Rather than relying on the results of a single test or marker as an interim endpoint, there was a great deal of discussion about the use of a composite endpoint. A composite endpoint would consist of two or more tests or markers that, when analyzed in tandem, proved to be a reliable indicator of the efficacy of a drug. While there was no clear consensus at the workshop on which single or composite endpoint was the best choice as an interim endpoint, there was broad agreement that development and acceptance of an interim endpoint was a necessary and crucial step in the effort to make more drugs and treatments available to prostate cancer patients. To that end, a follow-up working group meeting was convened in New York in August to establish more detailed recommendations regarding composite interim endpoints that could be used to help shorten the approval time for effective new therapies. The FDA is expected to deliver a detailed report on the workshop later this year to the Oncology Drugs Advisory Committee (ODAC), which reviews applications for cancer drug approvals and makes recommendations to the FDA. The PCF will continue to be an active participant in this vital effort.

• Promote and conduct prostate cancer research.

• Advocate for the accelerated approval of promising treatments that have been proven to be safe and effective in large clinical trials.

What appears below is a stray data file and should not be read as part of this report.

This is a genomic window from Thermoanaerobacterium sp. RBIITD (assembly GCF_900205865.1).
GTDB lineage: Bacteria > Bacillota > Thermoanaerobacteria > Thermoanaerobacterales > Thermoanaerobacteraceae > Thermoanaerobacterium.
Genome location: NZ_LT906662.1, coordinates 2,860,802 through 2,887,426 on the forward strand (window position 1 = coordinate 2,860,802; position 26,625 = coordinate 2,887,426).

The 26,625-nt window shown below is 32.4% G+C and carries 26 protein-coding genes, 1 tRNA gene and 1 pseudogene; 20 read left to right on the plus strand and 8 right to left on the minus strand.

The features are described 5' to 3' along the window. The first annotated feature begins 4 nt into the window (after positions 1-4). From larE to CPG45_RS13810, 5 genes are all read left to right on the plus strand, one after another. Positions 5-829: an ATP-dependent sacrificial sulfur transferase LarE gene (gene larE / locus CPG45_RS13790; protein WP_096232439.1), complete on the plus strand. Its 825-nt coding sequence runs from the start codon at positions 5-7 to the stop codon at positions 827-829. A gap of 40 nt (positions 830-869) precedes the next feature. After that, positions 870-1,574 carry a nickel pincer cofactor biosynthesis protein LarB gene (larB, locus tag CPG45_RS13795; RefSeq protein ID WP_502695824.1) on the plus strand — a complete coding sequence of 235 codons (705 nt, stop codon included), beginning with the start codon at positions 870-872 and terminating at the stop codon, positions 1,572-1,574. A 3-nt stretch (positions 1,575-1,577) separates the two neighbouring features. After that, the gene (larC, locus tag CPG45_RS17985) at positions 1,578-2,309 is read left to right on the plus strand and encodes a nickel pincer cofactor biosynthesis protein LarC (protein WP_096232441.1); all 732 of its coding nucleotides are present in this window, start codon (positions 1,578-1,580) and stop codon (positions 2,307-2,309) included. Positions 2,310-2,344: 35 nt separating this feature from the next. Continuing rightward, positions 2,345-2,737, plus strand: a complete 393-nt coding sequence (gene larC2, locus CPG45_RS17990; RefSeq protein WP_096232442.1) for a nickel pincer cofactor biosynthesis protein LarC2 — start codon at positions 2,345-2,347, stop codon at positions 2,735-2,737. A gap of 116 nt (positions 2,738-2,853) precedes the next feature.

• Support development of assertive treatment guidelines and interdisciplinary medical education.

• Enhance awareness of prostate cancer and treatment options. The PCF gratefully acknowledges the support of the members of the Roundtable for providing underwriting for the PCF’s annual Scientific Retreat and for the recently released Report to the Nation on Prostate Cancer.

PCF Co-Sponsors Groundbreaking Prostate Cancer Symposium The Prostate Cancer Foundation announces its initiation and sponsorship of the 2005 Prostate Cancer Symposium, the first multidisciplinary symposium on prostate cancer with co-sponsorship from the American Society of Clinical Oncology (ASCO), the American Society for Therapeutic Radiology and Oncology (ASTRO) and the Society of Urologic

By convening the symposium, the sponsors are seeking to encourage more practitioners to take a multidisciplinary approach to prostate cancer treatment. Oncology (SUO). This conference will bring together for the first time leading urologists, oncologists and radiation therapists to discuss ways to accelerate research and improve care by increasing collaboration across specialties. The threeday symposium will be held February 17–19, 2005 at the Hyatt Grand Cypress in Orlando, Florida.